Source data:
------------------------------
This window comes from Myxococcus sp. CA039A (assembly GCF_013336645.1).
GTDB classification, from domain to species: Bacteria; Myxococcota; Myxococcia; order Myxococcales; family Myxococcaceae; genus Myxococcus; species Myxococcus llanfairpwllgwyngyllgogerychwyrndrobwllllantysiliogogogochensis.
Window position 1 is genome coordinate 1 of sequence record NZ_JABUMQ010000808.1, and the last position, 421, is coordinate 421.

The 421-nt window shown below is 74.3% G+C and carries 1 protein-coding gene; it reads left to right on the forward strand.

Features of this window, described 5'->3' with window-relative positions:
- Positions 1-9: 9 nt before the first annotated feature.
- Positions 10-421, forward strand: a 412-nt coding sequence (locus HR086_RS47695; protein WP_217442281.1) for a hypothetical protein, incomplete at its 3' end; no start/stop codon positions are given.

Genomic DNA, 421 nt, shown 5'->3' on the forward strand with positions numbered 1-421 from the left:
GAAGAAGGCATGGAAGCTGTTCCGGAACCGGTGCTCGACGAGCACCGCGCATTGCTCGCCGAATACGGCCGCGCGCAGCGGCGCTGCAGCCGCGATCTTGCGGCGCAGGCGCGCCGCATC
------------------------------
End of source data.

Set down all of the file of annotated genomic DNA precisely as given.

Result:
This window comes from Myxococcus sp. CA039A (assembly GCF_013336645.1).
GTDB classification, from domain to species: Bacteria; Myxococcota; Myxococcia; order Myxococcales; family Myxococcaceae; genus Myxococcus; species Myxococcus llanfairpwllgwyngyllgogerychwyrndrobwllllantysiliogogogochensis.
Window position 1 is genome coordinate 1 of sequence record NZ_JABUMQ010000808.1, and the last position, 421, is coordinate 421.

The 421-nt window shown below is 74.3% G+C and carries 1 protein-coding gene; it reads left to right on the forward strand.

Features of this window, described 5'->3' with window-relative positions:
- Positions 1-9: 9 nt before the first annotated feature.
- Positions 10-421, forward strand: a 412-nt coding sequence (locus HR086_RS47695; protein WP_217442281.1) for a hypothetical protein, incomplete at its 3' end; no start/stop codon positions are given.

Genomic DNA, 421 nt, shown 5'->3' on the forward strand with positions numbered 1-421 from the left:
GAAGAAGGCATGGAAGCTGTTCCGGAACCGGTGCTCGACGAGCACCGCGCATTGCTCGCCGAATACGGCCGCGCGCAGCGGCGCTGCAGCCGCGATCTTGCGGCGCAGGCGCGCCGCATC